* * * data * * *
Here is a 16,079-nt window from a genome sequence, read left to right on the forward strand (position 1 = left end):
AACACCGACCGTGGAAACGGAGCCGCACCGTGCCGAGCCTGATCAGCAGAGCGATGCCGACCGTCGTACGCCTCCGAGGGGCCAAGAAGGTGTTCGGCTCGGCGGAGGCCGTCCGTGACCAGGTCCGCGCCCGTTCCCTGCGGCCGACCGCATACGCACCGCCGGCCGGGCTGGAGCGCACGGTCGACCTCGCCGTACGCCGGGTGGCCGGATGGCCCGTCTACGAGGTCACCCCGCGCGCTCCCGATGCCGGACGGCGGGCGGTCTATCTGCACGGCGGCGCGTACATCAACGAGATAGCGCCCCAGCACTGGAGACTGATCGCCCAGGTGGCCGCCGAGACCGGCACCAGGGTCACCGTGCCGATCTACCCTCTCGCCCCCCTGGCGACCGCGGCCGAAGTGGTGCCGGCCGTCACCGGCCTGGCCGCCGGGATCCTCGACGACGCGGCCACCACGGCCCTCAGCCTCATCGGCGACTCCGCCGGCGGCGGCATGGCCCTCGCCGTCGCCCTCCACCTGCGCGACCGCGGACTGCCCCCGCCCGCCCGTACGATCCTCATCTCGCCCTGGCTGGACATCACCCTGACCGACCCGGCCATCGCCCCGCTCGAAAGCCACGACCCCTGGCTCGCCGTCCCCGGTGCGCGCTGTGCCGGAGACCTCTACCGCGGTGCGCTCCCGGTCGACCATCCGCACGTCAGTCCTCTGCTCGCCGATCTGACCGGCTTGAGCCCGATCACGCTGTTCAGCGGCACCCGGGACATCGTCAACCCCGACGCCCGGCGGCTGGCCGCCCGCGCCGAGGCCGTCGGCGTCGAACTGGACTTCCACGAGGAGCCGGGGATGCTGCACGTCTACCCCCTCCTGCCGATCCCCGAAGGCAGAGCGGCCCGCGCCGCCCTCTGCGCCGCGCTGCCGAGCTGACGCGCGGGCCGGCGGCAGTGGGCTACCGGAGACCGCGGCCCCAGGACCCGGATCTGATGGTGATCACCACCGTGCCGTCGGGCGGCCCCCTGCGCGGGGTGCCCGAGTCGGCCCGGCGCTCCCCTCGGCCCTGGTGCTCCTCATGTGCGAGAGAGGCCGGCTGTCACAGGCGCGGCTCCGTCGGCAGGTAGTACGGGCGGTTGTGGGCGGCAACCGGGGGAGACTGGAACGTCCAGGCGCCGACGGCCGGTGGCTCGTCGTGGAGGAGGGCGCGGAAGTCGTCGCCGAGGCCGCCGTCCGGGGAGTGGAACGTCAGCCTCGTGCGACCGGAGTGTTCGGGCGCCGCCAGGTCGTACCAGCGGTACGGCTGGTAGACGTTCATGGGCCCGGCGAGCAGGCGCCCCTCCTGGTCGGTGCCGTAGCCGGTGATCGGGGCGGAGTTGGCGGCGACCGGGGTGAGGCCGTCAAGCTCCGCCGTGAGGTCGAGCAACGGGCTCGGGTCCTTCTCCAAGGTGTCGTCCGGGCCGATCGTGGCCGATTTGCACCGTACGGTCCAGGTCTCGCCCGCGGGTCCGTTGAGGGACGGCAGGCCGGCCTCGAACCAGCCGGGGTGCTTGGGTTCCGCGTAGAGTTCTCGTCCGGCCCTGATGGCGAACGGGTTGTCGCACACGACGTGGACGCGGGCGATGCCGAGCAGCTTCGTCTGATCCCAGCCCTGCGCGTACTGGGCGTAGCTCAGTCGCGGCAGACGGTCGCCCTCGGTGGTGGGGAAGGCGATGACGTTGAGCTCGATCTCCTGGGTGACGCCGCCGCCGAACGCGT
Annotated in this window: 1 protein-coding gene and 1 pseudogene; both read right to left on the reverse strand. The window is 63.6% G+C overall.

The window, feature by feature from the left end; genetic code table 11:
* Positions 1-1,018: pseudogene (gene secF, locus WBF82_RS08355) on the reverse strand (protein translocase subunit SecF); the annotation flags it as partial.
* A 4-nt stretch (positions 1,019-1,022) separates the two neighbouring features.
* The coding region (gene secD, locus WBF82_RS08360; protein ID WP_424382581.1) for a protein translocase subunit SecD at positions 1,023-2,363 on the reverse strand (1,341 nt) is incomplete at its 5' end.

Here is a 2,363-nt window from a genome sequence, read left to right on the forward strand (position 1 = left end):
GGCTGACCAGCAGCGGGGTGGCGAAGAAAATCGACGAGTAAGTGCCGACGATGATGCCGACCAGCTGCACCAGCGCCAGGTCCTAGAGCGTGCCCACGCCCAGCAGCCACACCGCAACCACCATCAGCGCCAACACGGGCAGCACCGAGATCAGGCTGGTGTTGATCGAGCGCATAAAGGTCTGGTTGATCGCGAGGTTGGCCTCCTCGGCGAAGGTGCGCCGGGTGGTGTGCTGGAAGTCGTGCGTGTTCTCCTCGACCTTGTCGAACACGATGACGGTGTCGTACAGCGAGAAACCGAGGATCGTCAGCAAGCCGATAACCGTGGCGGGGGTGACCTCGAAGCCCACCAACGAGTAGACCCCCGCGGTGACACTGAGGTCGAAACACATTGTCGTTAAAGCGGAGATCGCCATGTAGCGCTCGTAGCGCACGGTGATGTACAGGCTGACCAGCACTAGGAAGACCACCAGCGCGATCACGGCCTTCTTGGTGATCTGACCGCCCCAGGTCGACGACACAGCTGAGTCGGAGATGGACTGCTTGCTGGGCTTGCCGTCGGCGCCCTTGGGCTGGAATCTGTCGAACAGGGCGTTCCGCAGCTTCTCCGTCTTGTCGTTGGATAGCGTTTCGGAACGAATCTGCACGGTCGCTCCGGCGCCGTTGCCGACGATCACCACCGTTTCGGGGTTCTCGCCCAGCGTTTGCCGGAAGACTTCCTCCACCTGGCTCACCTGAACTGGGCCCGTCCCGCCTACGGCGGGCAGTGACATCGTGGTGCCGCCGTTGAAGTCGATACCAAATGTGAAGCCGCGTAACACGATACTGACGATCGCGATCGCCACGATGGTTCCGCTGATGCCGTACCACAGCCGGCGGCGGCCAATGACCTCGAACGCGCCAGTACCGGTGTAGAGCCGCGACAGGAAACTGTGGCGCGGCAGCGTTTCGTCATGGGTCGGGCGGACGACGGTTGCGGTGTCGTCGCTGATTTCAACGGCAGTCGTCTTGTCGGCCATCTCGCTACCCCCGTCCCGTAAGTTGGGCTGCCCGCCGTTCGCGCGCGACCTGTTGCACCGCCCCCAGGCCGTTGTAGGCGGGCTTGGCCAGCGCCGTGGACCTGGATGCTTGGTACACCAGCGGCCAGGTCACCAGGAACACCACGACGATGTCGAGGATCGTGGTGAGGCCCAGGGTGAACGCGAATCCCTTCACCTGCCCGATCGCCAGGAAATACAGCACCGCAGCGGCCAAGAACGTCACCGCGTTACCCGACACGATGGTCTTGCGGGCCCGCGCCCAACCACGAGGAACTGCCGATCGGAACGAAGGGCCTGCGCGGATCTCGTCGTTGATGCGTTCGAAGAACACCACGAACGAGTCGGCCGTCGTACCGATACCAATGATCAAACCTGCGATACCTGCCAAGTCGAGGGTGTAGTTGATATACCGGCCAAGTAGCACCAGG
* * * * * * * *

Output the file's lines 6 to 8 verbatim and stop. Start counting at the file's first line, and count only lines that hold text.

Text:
* A 4-nt stretch (positions 1,019-1,022) separates the two neighbouring features.
* The coding region (gene secD, locus WBF82_RS08360; protein ID WP_424382581.1) for a protein translocase subunit SecD at positions 1,023-2,363 on the reverse strand (1,341 nt) is incomplete at its 5' end.

Here is a 2,363-nt window from a genome sequence, read left to right on the forward strand (position 1 = left end):